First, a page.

Residents of one Palestinian village, who once had to walk for hours daily to fetch water, now have limited access to Israeli water supplies. But it's not enough.
The Kinneret level dropped by 15 centimeters last month, reaching 71 centimeters below the lower red line.
Police rescue stranded travelers and urge precautions against skidding on slippery roads.
Industrial waste from Palestinian-administers areas has been particularly harmful recently due to a lack of rain.
A report from the Water Authority states that other sites are in danger of closure due to spreading pollution.
Desalination has eased the water shortage, but continued drought, over-pumping and the needs of a growing population are playing havoc with the country’s ecology.
Plan that would have built desalination and water-purification plants suffered major delays due to planning errors and funding problems; state lays blame at local authorities' doorstep.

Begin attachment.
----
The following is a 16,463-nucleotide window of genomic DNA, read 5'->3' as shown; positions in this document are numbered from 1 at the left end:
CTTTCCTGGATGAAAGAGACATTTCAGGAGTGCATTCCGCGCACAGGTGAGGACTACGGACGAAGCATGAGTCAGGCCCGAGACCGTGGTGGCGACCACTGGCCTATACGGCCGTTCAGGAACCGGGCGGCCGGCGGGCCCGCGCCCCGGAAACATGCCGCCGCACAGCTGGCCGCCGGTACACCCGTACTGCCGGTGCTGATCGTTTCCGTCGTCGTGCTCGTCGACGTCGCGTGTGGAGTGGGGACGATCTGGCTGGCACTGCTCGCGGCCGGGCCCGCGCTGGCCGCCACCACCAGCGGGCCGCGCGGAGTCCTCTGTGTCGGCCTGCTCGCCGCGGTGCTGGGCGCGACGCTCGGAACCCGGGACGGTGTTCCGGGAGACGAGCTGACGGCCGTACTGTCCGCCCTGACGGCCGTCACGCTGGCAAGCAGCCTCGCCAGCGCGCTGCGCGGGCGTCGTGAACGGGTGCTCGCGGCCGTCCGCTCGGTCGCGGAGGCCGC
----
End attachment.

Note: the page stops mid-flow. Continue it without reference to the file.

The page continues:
Some government agencies are keen to increase supply to both settlers and Palestinians, but politicians are putting up obstacles. Either way, the Palestinians are ending up with much less.
Israel is calling for a renewal of the Joint Water Committee, but the Palestinians’ experience is that the panel just strengthens the settlements and perpetuates Israeli control of the water sources.
Chickens and gardens in Salfit die of dehydration, and factories are shut down in an effort to conserve water; 'We woke up one morning to an empty reservoir,' the mayor says. 'Had we known ahead of time that the water would be cut off, we would have stocked up.'